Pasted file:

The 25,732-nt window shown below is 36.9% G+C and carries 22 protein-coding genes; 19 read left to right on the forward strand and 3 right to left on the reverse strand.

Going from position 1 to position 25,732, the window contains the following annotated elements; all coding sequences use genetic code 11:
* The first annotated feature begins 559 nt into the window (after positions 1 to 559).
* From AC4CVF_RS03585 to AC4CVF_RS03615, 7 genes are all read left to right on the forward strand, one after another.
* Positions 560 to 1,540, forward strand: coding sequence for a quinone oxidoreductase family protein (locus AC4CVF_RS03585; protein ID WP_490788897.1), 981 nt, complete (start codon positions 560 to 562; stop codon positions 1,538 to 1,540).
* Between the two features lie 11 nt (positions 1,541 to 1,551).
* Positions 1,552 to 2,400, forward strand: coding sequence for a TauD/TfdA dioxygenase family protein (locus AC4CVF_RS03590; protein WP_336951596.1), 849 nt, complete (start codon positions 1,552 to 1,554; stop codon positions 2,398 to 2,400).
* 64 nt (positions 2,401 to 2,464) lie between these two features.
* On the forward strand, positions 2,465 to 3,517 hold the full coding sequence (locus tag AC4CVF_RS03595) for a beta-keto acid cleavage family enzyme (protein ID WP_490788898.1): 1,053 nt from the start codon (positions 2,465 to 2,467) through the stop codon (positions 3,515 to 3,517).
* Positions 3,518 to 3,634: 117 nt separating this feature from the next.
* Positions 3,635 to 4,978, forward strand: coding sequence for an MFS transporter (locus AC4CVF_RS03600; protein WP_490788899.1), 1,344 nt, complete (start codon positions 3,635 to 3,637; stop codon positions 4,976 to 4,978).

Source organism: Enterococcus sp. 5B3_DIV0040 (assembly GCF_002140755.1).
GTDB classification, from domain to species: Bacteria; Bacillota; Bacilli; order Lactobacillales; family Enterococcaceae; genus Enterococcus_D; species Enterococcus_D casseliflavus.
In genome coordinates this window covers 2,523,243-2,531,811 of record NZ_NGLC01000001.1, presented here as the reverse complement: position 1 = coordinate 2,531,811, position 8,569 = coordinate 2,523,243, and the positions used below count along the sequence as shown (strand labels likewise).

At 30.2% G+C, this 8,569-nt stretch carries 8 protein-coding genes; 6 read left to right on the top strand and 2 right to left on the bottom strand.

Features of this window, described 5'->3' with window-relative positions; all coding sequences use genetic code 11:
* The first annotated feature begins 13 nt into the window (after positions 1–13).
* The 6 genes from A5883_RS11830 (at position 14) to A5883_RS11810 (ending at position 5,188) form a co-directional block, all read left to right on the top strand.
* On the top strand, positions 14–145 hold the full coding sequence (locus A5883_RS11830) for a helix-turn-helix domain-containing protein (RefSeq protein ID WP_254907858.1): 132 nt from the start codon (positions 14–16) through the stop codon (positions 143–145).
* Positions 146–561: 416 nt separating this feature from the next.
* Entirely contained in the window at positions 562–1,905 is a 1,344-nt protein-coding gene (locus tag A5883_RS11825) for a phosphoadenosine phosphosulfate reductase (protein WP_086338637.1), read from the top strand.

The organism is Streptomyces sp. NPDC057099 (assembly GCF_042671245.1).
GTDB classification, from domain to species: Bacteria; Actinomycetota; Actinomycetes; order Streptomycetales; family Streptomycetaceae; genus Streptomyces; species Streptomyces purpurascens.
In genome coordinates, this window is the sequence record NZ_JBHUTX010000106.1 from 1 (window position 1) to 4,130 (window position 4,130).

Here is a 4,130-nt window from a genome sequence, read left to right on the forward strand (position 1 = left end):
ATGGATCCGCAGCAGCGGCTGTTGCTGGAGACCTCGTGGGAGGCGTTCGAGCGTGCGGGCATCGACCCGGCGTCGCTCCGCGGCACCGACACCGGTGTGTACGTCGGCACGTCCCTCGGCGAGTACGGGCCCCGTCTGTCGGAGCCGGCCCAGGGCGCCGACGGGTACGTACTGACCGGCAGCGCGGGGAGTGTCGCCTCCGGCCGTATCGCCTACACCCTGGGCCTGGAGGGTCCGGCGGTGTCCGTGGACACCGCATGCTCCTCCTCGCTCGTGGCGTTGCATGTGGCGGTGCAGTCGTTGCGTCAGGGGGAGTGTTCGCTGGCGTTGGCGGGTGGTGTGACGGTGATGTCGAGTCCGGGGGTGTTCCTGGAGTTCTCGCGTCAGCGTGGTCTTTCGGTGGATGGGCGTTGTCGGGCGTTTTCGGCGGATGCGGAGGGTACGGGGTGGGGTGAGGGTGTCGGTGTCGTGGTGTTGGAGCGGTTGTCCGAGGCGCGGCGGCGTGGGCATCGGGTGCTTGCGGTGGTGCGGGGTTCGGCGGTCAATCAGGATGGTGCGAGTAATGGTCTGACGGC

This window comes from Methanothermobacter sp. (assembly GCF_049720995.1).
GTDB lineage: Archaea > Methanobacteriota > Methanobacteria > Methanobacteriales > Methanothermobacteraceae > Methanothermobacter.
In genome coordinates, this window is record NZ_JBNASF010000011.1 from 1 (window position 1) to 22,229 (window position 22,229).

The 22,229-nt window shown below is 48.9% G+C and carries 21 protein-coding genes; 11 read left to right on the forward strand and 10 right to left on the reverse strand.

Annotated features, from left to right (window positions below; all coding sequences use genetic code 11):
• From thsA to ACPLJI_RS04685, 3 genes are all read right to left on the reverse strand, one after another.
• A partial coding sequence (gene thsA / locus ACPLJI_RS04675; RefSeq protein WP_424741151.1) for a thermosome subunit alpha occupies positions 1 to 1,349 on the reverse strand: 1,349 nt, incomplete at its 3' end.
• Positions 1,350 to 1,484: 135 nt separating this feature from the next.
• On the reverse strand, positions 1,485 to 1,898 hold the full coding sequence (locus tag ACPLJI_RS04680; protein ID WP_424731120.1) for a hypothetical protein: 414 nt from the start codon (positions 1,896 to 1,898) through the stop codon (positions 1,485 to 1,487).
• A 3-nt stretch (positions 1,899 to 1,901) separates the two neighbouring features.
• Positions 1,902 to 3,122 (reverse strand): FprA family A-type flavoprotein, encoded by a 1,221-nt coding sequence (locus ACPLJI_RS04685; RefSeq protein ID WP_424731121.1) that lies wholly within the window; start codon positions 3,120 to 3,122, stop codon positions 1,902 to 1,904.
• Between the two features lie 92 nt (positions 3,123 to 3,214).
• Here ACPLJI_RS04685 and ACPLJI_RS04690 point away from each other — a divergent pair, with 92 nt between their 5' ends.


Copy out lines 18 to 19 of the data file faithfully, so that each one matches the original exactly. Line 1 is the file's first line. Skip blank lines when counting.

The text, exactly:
* The 6 genes from A5883_RS11830 (at position 14) to A5883_RS11810 (ending at position 5,188) form a co-directional block, all read left to right on the top strand.
* On the top strand, positions 14–145 hold the full coding sequence (locus A5883_RS11830) for a helix-turn-helix domain-containing protein (RefSeq protein ID WP_254907858.1): 132 nt from the start codon (positions 14–16) through the stop codon (positions 143–145).